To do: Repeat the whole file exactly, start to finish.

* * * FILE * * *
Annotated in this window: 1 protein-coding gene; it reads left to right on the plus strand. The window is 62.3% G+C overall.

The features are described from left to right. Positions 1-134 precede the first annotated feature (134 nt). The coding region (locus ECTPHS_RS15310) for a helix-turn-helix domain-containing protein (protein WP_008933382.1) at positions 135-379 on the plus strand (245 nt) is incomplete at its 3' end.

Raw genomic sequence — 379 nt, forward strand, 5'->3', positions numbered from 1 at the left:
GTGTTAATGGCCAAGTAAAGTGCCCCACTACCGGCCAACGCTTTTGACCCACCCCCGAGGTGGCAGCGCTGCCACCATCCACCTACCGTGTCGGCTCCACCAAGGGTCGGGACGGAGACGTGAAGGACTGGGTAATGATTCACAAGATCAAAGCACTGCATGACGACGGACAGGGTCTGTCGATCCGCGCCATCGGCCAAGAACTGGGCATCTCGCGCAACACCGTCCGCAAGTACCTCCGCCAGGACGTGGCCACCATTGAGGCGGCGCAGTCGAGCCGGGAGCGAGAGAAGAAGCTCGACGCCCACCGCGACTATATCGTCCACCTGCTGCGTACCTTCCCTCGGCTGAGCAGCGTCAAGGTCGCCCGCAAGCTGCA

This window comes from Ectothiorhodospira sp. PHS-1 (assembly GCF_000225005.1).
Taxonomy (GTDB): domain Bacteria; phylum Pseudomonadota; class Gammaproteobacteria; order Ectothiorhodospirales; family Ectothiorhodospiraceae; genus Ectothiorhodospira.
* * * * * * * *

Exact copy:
Annotated in this window: 1 protein-coding gene; it reads left to right on the plus strand. The window is 62.3% G+C overall.

The features are described from left to right. Positions 1-134 precede the first annotated feature (134 nt). The coding region (locus ECTPHS_RS15310) for a helix-turn-helix domain-containing protein (protein WP_008933382.1) at positions 135-379 on the plus strand (245 nt) is incomplete at its 3' end.

Raw genomic sequence — 379 nt, forward strand, 5'->3', positions numbered from 1 at the left:
GTGTTAATGGCCAAGTAAAGTGCCCCACTACCGGCCAACGCTTTTGACCCACCCCCGAGGTGGCAGCGCTGCCACCATCCACCTACCGTGTCGGCTCCACCAAGGGTCGGGACGGAGACGTGAAGGACTGGGTAATGATTCACAAGATCAAAGCACTGCATGACGACGGACAGGGTCTGTCGATCCGCGCCATCGGCCAAGAACTGGGCATCTCGCGCAACACCGTCCGCAAGTACCTCCGCCAGGACGTGGCCACCATTGAGGCGGCGCAGTCGAGCCGGGAGCGAGAGAAGAAGCTCGACGCCCACCGCGACTATATCGTCCACCTGCTGCGTACCTTCCCTCGGCTGAGCAGCGTCAAGGTCGCCCGCAAGCTGCA

This window comes from Ectothiorhodospira sp. PHS-1 (assembly GCF_000225005.1).
Taxonomy (GTDB): domain Bacteria; phylum Pseudomonadota; class Gammaproteobacteria; order Ectothiorhodospirales; family Ectothiorhodospiraceae; genus Ectothiorhodospira.